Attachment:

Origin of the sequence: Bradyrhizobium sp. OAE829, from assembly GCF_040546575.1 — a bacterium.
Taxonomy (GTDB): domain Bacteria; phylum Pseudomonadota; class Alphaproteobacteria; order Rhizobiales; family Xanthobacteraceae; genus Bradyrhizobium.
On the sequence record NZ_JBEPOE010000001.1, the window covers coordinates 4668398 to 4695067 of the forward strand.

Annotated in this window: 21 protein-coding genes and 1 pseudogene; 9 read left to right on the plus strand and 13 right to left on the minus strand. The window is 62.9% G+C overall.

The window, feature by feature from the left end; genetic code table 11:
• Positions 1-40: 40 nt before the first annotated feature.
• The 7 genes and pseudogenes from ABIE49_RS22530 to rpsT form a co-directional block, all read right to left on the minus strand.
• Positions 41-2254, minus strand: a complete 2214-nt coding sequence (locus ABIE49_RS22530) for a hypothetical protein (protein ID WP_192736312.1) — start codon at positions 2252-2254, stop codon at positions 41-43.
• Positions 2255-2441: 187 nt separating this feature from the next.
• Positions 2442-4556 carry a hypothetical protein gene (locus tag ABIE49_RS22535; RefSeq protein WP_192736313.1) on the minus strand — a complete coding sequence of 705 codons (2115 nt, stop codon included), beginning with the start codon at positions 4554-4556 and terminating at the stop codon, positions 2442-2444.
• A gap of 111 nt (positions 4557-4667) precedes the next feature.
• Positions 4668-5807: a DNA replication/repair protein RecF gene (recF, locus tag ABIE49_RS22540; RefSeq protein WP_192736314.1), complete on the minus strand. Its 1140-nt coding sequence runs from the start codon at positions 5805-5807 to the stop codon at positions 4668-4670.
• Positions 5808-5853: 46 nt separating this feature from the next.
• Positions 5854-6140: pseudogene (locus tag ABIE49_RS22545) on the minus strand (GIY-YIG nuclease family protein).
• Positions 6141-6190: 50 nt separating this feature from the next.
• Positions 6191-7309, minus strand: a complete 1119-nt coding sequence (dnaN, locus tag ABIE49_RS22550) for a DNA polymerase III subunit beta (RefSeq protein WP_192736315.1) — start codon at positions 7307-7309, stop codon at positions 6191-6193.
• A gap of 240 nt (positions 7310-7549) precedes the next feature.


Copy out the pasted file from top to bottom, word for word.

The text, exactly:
Origin of the sequence: Bradyrhizobium sp. OAE829, from assembly GCF_040546575.1 — a bacterium.
Taxonomy (GTDB): domain Bacteria; phylum Pseudomonadota; class Alphaproteobacteria; order Rhizobiales; family Xanthobacteraceae; genus Bradyrhizobium.
On the sequence record NZ_JBEPOE010000001.1, the window covers coordinates 4668398 to 4695067 of the forward strand.

Annotated in this window: 21 protein-coding genes and 1 pseudogene; 9 read left to right on the plus strand and 13 right to left on the minus strand. The window is 62.9% G+C overall.

The window, feature by feature from the left end; genetic code table 11:
• Positions 1-40: 40 nt before the first annotated feature.
• The 7 genes and pseudogenes from ABIE49_RS22530 to rpsT form a co-directional block, all read right to left on the minus strand.
• Positions 41-2254, minus strand: a complete 2214-nt coding sequence (locus ABIE49_RS22530) for a hypothetical protein (protein ID WP_192736312.1) — start codon at positions 2252-2254, stop codon at positions 41-43.
• Positions 2255-2441: 187 nt separating this feature from the next.
• Positions 2442-4556 carry a hypothetical protein gene (locus tag ABIE49_RS22535; RefSeq protein WP_192736313.1) on the minus strand — a complete coding sequence of 705 codons (2115 nt, stop codon included), beginning with the start codon at positions 4554-4556 and terminating at the stop codon, positions 2442-2444.
• A gap of 111 nt (positions 4557-4667) precedes the next feature.
• Positions 4668-5807: a DNA replication/repair protein RecF gene (recF, locus tag ABIE49_RS22540; RefSeq protein WP_192736314.1), complete on the minus strand. Its 1140-nt coding sequence runs from the start codon at positions 5805-5807 to the stop codon at positions 4668-4670.
• Positions 5808-5853: 46 nt separating this feature from the next.
• Positions 5854-6140: pseudogene (locus tag ABIE49_RS22545) on the minus strand (GIY-YIG nuclease family protein).
• Positions 6141-6190: 50 nt separating this feature from the next.
• Positions 6191-7309, minus strand: a complete 1119-nt coding sequence (dnaN, locus tag ABIE49_RS22550) for a DNA polymerase III subunit beta (RefSeq protein WP_192736315.1) — start codon at positions 7307-7309, stop codon at positions 6191-6193.
• A gap of 240 nt (positions 7310-7549) precedes the next feature.